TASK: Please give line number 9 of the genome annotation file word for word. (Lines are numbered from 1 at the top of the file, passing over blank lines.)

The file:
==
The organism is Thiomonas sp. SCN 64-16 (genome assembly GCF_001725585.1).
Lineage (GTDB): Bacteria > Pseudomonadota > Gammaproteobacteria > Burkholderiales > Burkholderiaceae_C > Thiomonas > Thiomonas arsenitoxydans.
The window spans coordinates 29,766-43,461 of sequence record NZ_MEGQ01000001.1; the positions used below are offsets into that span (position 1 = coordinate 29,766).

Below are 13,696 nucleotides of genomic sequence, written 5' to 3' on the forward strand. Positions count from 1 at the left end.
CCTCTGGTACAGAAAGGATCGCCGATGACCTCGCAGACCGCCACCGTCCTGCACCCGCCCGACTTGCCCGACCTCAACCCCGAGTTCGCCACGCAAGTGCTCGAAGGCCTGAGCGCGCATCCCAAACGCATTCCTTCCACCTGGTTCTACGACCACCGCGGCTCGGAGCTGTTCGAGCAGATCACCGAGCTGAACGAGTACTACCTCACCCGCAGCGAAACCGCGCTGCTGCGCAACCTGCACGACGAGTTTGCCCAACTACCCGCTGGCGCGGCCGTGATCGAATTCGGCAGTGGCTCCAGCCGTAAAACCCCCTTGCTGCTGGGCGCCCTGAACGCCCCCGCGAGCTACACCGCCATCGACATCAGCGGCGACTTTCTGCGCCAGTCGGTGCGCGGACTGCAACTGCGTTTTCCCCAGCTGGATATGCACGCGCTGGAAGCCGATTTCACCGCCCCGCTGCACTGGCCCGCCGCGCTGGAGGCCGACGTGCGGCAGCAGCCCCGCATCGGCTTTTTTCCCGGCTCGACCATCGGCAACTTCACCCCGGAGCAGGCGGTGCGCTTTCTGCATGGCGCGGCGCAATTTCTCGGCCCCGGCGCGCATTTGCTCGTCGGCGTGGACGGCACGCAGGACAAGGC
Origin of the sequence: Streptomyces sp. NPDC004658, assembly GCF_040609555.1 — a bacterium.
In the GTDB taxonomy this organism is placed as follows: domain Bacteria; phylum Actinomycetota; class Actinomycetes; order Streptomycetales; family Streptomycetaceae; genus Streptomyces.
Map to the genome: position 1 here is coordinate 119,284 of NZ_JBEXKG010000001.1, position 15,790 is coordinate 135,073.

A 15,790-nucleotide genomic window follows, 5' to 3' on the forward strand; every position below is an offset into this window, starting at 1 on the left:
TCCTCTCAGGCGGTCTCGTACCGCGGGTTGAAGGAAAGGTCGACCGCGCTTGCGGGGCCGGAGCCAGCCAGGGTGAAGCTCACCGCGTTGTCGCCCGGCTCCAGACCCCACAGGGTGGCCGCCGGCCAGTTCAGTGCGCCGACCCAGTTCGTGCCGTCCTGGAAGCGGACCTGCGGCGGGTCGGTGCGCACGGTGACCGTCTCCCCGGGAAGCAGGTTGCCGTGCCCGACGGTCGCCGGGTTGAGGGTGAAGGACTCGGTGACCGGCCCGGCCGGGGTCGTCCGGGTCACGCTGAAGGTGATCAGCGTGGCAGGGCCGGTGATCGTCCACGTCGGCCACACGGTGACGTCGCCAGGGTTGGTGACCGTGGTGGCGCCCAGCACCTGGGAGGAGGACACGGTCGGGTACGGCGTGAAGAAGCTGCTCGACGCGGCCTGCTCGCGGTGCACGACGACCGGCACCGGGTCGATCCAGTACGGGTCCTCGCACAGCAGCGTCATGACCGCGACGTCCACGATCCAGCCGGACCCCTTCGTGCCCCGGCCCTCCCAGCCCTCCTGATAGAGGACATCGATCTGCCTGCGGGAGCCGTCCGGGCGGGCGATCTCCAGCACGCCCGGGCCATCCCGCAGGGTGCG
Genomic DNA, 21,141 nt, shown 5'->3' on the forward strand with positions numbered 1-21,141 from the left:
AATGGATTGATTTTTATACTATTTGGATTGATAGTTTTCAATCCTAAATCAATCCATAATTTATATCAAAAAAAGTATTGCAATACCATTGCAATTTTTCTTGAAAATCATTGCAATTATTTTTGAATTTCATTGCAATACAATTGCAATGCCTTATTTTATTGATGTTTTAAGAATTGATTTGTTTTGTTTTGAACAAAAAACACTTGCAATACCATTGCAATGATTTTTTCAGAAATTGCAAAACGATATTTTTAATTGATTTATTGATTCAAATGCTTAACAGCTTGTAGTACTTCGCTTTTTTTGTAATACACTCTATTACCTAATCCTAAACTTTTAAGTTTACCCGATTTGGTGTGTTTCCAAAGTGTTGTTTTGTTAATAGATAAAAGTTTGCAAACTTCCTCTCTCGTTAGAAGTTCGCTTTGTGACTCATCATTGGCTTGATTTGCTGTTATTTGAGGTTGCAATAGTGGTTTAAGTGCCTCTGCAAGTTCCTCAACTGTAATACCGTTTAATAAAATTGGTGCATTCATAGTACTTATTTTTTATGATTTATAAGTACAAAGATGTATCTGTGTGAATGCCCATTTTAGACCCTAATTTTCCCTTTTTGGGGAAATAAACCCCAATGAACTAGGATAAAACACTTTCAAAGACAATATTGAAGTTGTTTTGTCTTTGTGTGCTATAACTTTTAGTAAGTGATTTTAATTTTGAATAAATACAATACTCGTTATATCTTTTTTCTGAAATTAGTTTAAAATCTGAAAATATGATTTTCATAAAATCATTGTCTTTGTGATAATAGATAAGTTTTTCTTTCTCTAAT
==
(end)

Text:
A 15,790-nucleotide genomic window follows, 5' to 3' on the forward strand; every position below is an offset into this window, starting at 1 on the left: